VON Visions: Imagine No FCC
Imagine a world without the FCC and without a telecommunications industry. How would we communicate? Who’s going to supply the dial tone we need in order to make a phone call?
If you understand what a dial tone is, you realize that’s a very strange question. A dial tone means that a service provider has reserved facilities so you can make a phone call. Your phone goes off-hook, and you are charged for the duration of your call.
With VoIP the phone call doesn’t even exist as something in the network. There is nothing to be charged for; you just send packets whenever you want. No one can really guarantee that the packets will get through. What the carriers tell you with the “circuits busy” signal is that you can’t get through, even if you only want to send a short message. The Internet has enough capacity to assure you can get though, and if for some reason you can’t, you can still send a message (most of the time you can get much higher quality than the PSTN and even add video).
You can argue that without the telecom companies laying all that fiber, we wouldn’t have this vast capacity. But that gets history backwards. Interconnecting the local phone systems was a very difficult problem in the early days of telephony. It was so difficult that Congress was convinced to give AT&T special privileges– the “natural monopoly”–so that it could impose its control over the entire network in order to get the pieces to work together. Even then it required exacting engineering standards to achieve sufficient quality for people to talk over long distances.
The big breakthrough was the shift to digital technologies–the very same technologies we now use for Internet connectivity. Actually there’s a crucial difference between the phone network and the Internet. The phone network presumed that there was one company that operated the entire network and thus took advantage of its control to make efficient use of the scarce and expensive facilities.
With the Internet, as per the endto- end constraint, we can’t depend on controlling the network. Instead we’ve learned how to create our own solutions using whatever is available. This means we can take advantage of the infrastructure without being dependent upon a network provider’s high-priced facilities.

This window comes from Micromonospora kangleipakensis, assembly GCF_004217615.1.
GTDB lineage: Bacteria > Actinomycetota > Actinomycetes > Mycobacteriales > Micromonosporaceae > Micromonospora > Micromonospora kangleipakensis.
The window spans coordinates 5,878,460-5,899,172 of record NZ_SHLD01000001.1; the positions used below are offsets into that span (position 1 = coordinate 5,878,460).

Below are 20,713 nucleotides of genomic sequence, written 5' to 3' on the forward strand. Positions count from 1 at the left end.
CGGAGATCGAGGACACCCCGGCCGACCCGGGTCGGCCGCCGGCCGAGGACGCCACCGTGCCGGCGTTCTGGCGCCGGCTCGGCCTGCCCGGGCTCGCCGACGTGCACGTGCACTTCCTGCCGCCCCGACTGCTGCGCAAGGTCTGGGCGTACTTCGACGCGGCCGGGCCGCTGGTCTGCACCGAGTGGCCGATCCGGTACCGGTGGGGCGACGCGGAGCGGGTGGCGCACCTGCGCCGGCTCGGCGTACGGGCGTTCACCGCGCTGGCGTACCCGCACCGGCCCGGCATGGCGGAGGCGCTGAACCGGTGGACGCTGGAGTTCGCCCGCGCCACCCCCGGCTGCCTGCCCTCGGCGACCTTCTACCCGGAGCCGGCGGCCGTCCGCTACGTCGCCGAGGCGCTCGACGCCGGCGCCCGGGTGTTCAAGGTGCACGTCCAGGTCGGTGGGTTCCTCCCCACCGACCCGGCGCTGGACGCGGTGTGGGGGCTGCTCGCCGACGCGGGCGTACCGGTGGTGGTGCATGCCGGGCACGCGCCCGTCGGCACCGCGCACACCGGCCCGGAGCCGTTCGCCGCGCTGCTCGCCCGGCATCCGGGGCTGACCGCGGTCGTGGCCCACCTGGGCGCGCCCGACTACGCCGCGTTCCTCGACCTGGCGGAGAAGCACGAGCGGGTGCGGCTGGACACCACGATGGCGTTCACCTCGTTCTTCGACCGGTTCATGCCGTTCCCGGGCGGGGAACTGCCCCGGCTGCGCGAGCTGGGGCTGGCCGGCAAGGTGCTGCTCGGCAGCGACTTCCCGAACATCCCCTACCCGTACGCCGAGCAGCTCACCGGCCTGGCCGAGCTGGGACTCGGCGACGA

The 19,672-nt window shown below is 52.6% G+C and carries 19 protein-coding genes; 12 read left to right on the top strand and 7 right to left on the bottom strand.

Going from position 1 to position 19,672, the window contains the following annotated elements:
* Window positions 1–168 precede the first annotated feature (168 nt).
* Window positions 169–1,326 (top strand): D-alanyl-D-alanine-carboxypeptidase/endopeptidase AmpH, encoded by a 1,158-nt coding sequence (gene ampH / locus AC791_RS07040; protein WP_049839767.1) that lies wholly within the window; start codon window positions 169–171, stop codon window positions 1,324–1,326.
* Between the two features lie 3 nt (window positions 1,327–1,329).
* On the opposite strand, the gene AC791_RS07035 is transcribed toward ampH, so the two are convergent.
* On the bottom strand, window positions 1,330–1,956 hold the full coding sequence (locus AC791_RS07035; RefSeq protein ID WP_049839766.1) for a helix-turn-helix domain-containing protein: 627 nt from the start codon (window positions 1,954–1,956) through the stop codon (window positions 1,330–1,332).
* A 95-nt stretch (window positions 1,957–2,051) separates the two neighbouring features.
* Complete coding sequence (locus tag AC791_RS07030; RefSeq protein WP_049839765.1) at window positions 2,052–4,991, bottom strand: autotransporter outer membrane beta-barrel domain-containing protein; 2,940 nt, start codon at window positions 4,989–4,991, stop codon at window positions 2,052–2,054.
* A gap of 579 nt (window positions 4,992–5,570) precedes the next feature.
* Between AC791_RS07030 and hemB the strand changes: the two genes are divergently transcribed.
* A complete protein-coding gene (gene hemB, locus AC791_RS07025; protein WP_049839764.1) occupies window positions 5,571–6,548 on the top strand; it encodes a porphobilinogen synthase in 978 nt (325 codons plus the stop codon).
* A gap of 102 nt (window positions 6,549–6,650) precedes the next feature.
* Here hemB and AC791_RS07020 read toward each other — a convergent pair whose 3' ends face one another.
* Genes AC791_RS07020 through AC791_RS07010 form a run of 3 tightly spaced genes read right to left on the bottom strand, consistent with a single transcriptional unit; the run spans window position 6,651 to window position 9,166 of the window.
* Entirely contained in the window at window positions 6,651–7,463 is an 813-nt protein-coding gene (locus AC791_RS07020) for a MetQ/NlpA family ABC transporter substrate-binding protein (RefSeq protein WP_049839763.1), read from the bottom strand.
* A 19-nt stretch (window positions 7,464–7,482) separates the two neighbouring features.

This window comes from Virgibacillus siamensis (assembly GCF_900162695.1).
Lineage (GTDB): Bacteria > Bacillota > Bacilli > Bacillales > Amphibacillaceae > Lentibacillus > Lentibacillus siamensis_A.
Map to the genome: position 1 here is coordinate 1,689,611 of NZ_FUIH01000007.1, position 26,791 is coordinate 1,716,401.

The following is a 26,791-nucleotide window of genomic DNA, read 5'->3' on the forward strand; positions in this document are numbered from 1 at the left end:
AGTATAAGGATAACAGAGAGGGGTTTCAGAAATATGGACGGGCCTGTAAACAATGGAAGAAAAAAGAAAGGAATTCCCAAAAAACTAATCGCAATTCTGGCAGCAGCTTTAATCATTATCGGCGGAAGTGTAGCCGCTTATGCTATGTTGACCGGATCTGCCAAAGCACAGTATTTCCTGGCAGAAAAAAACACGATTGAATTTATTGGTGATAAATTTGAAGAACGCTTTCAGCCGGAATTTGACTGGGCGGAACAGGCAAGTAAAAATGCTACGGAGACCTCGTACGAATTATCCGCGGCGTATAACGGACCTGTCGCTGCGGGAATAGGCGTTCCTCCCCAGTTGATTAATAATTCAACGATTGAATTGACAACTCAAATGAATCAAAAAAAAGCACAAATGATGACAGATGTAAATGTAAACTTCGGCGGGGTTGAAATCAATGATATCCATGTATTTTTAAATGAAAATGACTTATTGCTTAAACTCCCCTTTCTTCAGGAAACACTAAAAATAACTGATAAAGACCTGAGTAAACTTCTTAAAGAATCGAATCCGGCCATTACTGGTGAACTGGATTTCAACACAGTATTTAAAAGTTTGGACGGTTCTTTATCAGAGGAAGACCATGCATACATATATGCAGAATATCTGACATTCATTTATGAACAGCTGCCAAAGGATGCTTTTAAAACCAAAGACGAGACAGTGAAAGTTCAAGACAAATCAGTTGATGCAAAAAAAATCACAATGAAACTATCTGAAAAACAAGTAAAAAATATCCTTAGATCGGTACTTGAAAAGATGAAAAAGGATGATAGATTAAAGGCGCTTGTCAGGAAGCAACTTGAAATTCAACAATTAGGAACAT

If we understood digital technologies in the early days of telephony, we wouldn’t have had the same interconnect problem. It took years to get Short Message Service (SMS) to interconnect across operators. We’ve had a similar problem with instant messaging (IM); it took years to get the systems to interconnect. The problem with SMS was getting it to work at all. The problem for the IM companies was preventing interconnect because it was so easy for the users to do themselves! Each level of dependence is a major impediment to innovation.
It’s very easy to exchange packets– especially if you don’t need to be perfect and they are all the same. You don’t need to make special arrangements for each service. Anyone can create solutions and anyone can contribute capacity. Each community can add local capacity, and then a country or state can add spanning capacity as it does for roads.
The idea of a natural monopoly wouldn’t have arisen because there wouldn’t have been a problem to be solved. Of course we didn’t have digital back then, but that doesn’t mean we need to accept the legacy of the natural monopoly. We can take advantage of what we’ve learned since.
The same reasoning applies to wireless connectivity. We needn’t allocate frequencies–the legacy of the tuning fork. Now that we know that wireless bits are not special, all we need is to reach a nearby access point so we don’t need to reserve a large dead zone around a transmitter. As we see with 802.11, we can use spread spectrum techniques to avoid collisions even locally without a central authority.
Finding a path between your phone and someone anywhere else in the world isn’t too difficult if you have abundant capacity; you just hop on a highway that gets you close to the destination such as I-90 in the United States or M-4 in the United Kingdom. It’s very different from the analog world in which you have to worry about every detail along the way.
Why do we continue to have policies based on analog scarcity when we can realize the benefits of digital abundance? Why do we let the FCC limit our ability to communicate?